They may come to me after school for tea before going to athletics, but I don’t and have never done regular childminding. I used to have them at times during school holidays but that is no longer needed. I pop in, by invitation only, and I love seeing them in their own home, with their pets. I recently attended the Leaving Service as the youngest left Primary School. Occasionally I am called out in emergency and will drop everything in that case, but otherwise my family respect that I have a life of my own.

    My other grandchildren live 20 miles away but we rarely see each other, though we get on well when we do. (Different lives.) These are my son’s children, and I think that makes a huge difference. Their maternal grandparents have always been closely involved in their lives.
    I have friends who are exhausted by the demands made on them for childcare of grandchildren and I feel sorry for them.
  • We moved across the country to be closer to our (then) only grandson, TIG (The Intrepid Grandson) and ended up living only a mile away. Now his mother is almost at the point of producing his younger brother and we have been able to be useful, not for childminding as he goes to nursery four days a week at his parents' workplace; but by having him while they go to ante-natal classes or to choose tiles for their bathroom, that sort of thing. They often come for supper on a Saturday, TIG has his and is bathed and goes to bed (he has his own room here) and his parents go home for a night of untroubled repose and a (slight) lie-in in the morning. It's so lovely that he is happy to be in our house and if any sort of emergency cropped up, he would be content to be dropped off here.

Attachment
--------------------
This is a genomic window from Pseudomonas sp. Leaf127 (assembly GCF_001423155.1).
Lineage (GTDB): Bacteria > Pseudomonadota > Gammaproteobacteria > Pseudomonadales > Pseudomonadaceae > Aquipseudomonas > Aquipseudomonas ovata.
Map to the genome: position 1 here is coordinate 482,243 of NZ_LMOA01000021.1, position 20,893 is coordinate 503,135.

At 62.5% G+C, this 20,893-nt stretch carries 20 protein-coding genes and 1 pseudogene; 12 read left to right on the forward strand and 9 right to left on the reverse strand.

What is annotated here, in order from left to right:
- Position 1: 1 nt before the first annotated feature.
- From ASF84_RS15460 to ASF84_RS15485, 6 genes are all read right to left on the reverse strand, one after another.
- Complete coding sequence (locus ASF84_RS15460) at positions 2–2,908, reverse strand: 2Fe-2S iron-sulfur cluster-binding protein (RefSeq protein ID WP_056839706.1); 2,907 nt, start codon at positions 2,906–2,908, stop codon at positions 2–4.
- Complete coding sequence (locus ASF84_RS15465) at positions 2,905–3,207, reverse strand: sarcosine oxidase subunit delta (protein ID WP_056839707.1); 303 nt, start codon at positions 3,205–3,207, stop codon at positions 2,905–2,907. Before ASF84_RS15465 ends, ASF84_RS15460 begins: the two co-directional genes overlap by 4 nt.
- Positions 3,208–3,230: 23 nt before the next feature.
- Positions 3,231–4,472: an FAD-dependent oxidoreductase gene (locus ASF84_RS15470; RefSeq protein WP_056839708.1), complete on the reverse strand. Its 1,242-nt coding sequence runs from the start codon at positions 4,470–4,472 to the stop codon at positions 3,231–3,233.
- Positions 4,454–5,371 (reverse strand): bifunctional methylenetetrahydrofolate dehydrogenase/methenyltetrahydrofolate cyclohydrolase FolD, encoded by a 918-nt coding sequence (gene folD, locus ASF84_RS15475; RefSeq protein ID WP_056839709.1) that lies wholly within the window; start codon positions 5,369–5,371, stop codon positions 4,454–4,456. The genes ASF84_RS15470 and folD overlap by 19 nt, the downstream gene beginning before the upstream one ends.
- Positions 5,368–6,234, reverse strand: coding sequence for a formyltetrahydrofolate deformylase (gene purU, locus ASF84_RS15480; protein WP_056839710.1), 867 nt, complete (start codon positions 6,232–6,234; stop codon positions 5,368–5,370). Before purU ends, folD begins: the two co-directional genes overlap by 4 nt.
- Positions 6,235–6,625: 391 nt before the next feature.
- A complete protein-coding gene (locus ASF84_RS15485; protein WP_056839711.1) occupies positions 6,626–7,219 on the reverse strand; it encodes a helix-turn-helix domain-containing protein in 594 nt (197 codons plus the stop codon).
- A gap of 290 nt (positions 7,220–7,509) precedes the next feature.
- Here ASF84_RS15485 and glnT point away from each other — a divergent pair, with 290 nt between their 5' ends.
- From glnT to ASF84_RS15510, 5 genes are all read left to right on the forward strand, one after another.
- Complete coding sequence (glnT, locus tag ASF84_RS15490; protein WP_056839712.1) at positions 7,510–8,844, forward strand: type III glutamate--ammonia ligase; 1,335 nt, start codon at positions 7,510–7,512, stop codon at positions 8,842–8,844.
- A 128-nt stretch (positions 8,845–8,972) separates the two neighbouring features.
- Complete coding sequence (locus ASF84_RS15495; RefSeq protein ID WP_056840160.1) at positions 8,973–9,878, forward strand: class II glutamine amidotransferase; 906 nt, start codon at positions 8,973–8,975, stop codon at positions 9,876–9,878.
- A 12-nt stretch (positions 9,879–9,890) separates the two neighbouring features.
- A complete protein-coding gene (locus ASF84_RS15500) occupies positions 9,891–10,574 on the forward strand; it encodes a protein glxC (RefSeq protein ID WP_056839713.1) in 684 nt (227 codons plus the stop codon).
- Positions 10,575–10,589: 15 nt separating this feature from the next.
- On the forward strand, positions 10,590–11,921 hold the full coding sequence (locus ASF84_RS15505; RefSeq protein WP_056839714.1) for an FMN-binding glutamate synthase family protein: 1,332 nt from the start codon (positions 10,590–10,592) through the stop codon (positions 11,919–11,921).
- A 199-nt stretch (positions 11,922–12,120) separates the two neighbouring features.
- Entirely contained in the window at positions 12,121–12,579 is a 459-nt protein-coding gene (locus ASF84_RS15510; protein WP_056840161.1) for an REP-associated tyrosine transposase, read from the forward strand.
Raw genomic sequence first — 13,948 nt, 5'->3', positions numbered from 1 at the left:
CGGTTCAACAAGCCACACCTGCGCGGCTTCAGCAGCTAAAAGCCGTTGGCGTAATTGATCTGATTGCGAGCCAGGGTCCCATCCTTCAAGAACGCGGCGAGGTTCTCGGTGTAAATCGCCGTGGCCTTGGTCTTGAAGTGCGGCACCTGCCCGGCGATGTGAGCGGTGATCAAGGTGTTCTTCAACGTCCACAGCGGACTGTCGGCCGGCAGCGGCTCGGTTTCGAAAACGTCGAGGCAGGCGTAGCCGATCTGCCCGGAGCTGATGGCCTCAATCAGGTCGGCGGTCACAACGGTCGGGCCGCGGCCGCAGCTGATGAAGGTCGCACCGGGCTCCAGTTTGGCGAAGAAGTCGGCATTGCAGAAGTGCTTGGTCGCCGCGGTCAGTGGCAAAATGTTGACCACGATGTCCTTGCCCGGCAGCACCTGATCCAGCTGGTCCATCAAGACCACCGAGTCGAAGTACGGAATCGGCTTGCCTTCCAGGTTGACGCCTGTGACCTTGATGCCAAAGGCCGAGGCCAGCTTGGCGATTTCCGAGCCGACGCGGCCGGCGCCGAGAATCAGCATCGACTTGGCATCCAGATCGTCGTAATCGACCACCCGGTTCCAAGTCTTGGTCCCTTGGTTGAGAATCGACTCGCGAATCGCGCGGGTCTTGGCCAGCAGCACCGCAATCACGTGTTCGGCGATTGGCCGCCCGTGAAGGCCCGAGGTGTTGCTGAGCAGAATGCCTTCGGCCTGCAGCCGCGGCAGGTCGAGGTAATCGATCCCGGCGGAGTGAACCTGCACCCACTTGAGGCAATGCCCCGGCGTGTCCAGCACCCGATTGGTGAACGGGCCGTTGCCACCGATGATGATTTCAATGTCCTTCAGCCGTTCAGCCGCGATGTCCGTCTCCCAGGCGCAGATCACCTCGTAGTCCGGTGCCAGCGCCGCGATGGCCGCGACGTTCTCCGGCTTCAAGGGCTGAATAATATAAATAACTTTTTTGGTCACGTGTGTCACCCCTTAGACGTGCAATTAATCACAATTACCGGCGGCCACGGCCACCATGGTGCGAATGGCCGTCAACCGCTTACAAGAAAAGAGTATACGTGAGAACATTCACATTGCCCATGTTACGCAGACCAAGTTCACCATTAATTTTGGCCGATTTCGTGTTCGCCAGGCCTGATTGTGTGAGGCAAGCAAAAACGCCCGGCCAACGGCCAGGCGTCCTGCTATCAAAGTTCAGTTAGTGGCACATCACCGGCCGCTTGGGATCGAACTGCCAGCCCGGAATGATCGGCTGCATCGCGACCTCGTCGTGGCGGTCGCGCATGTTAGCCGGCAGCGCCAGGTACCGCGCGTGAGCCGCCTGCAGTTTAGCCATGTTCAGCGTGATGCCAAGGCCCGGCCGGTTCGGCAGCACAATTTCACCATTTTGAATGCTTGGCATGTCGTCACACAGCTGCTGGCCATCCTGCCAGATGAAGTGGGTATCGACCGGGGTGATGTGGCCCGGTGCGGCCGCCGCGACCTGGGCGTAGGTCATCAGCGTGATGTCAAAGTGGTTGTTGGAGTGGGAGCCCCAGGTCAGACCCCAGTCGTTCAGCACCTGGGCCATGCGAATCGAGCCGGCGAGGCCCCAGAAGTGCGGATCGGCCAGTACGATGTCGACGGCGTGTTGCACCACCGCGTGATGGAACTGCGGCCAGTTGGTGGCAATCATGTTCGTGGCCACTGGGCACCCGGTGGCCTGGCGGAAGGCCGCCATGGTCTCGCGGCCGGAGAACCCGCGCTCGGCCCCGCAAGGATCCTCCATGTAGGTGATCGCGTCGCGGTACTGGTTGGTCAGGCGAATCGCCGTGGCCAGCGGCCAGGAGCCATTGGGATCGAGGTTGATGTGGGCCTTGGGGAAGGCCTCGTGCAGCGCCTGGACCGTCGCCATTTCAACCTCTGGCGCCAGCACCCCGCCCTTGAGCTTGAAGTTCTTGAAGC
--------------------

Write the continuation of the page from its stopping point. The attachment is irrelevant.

We're about 45 minutes from our son and his wife (expecting our granddaughter in September!) so I don't imagine we'll ever achieve that level of ease and comfort with her, but that's still close enough to pop down without it having to be a Big Thing.

    Mrs. S, aka Grandma - Mr S is Grandpa and TIG's other Significant Elderly Persons are Nanny L and (Christian name)
  • sionisaissionisais Shipmate
    We have four grandsons born between August 2015 and August 2017. Lovely boys, all different and they all love to see us. Fortunately (well mostly) they all live nearby and they have an aunt and uncle nearby.

  • We have two teen age grandchildren. They live about an hour and a half away. Now that they are teens we see less of them. Mr Image is Granddad, but I am Minnie. No that is not my name but it is what first grandchild called me when trying to say Grammy. So Minnie it is now to all of the family. It is just as well because at a young age they had two grandmothers, and two great-grandmothers, so it could have been confusing.
  • TukaiTukai Shipmate
    Huia wrote: »
    I never particularly wanted children, but I wouldn't have minded grandchildren. I do have a now adult nephew and we talk on the phone at least once a week.

    [Selected] Aunts and (in some cases) godparents can have a similar role to grandparents in helping bring up children, especially as these roles often entail all care but no responsibility.

    I know that my children have much fonder memories of one of my aunts ("an old person who understands us") than of their grandmother (my mother, who in old age very much held strong and dated views on what was "right behaviour" and what was not), Both are now deceased.